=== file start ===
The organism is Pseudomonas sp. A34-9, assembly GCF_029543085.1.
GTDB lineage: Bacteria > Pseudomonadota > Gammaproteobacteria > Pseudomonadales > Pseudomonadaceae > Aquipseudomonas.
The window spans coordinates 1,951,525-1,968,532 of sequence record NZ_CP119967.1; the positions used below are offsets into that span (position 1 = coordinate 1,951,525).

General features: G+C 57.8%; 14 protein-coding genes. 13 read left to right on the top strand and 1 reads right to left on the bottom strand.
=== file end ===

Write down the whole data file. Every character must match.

The organism is Pseudomonas sp. A34-9, assembly GCF_029543085.1.
GTDB lineage: Bacteria > Pseudomonadota > Gammaproteobacteria > Pseudomonadales > Pseudomonadaceae > Aquipseudomonas.
The window spans coordinates 1,951,525-1,968,532 of sequence record NZ_CP119967.1; the positions used below are offsets into that span (position 1 = coordinate 1,951,525).

General features: G+C 57.8%; 14 protein-coding genes. 13 read left to right on the top strand and 1 reads right to left on the bottom strand.